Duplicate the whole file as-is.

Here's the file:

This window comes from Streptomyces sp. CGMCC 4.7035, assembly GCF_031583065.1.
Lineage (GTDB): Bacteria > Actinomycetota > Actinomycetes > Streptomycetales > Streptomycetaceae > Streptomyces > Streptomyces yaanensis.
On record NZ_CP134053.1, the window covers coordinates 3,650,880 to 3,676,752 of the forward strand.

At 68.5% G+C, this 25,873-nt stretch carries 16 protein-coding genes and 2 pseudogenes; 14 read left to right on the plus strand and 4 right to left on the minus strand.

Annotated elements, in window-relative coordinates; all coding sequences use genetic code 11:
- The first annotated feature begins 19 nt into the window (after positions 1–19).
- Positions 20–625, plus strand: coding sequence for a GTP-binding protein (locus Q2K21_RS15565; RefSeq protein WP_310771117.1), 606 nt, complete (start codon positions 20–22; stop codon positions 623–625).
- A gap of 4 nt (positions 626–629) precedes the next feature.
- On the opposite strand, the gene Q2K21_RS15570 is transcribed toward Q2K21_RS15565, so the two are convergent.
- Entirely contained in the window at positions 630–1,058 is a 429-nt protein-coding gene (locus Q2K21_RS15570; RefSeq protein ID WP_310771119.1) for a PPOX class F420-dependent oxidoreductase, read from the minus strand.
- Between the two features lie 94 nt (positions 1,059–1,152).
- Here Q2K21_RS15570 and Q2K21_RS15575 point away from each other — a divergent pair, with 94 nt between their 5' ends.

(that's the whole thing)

This window comes from Streptomyces sp. CGMCC 4.7035, assembly GCF_031583065.1.
Lineage (GTDB): Bacteria > Actinomycetota > Actinomycetes > Streptomycetales > Streptomycetaceae > Streptomyces > Streptomyces yaanensis.
On record NZ_CP134053.1, the window covers coordinates 3,650,880 to 3,676,752 of the forward strand.

At 68.5% G+C, this 25,873-nt stretch carries 16 protein-coding genes and 2 pseudogenes; 14 read left to right on the plus strand and 4 right to left on the minus strand.

Annotated elements, in window-relative coordinates; all coding sequences use genetic code 11:
- The first annotated feature begins 19 nt into the window (after positions 1–19).
- Positions 20–625, plus strand: coding sequence for a GTP-binding protein (locus Q2K21_RS15565; RefSeq protein WP_310771117.1), 606 nt, complete (start codon positions 20–22; stop codon positions 623–625).
- A gap of 4 nt (positions 626–629) precedes the next feature.
- On the opposite strand, the gene Q2K21_RS15570 is transcribed toward Q2K21_RS15565, so the two are convergent.
- Entirely contained in the window at positions 630–1,058 is a 429-nt protein-coding gene (locus Q2K21_RS15570; RefSeq protein ID WP_310771119.1) for a PPOX class F420-dependent oxidoreductase, read from the minus strand.
- Between the two features lie 94 nt (positions 1,059–1,152).
- Here Q2K21_RS15570 and Q2K21_RS15575 point away from each other — a divergent pair, with 94 nt between their 5' ends.